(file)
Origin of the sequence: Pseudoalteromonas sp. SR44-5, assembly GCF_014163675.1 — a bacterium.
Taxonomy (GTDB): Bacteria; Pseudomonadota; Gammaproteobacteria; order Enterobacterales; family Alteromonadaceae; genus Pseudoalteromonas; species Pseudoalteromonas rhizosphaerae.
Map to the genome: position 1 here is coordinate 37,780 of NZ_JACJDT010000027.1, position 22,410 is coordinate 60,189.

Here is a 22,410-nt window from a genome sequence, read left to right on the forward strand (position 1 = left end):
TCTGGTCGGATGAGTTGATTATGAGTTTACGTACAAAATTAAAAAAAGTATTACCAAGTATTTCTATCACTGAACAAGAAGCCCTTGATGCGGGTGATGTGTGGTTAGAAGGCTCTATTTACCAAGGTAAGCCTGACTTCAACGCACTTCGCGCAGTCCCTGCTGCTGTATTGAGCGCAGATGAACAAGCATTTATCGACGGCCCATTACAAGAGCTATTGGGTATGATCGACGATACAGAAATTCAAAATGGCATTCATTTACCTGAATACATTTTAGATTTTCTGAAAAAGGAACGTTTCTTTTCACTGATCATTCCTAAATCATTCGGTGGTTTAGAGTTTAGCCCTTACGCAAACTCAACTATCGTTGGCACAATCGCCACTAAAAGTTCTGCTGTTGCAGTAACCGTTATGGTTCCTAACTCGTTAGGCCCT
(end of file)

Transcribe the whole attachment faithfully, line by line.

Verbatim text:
Origin of the sequence: Pseudoalteromonas sp. SR44-5, assembly GCF_014163675.1 — a bacterium.
Taxonomy (GTDB): Bacteria; Pseudomonadota; Gammaproteobacteria; order Enterobacterales; family Alteromonadaceae; genus Pseudoalteromonas; species Pseudoalteromonas rhizosphaerae.
Map to the genome: position 1 here is coordinate 37,780 of NZ_JACJDT010000027.1, position 22,410 is coordinate 60,189.

Here is a 22,410-nt window from a genome sequence, read left to right on the forward strand (position 1 = left end):
TCTGGTCGGATGAGTTGATTATGAGTTTACGTACAAAATTAAAAAAAGTATTACCAAGTATTTCTATCACTGAACAAGAAGCCCTTGATGCGGGTGATGTGTGGTTAGAAGGCTCTATTTACCAAGGTAAGCCTGACTTCAACGCACTTCGCGCAGTCCCTGCTGCTGTATTGAGCGCAGATGAACAAGCATTTATCGACGGCCCATTACAAGAGCTATTGGGTATGATCGACGATACAGAAATTCAAAATGGCATTCATTTACCTGAATACATTTTAGATTTTCTGAAAAAGGAACGTTTCTTTTCACTGATCATTCCTAAATCATTCGGTGGTTTAGAGTTTAGCCCTTACGCAAACTCAACTATCGTTGGCACAATCGCCACTAAAAGTTCTGCTGTTGCAGTAACCGTTATGGTTCCTAACTCGTTAGGCCCT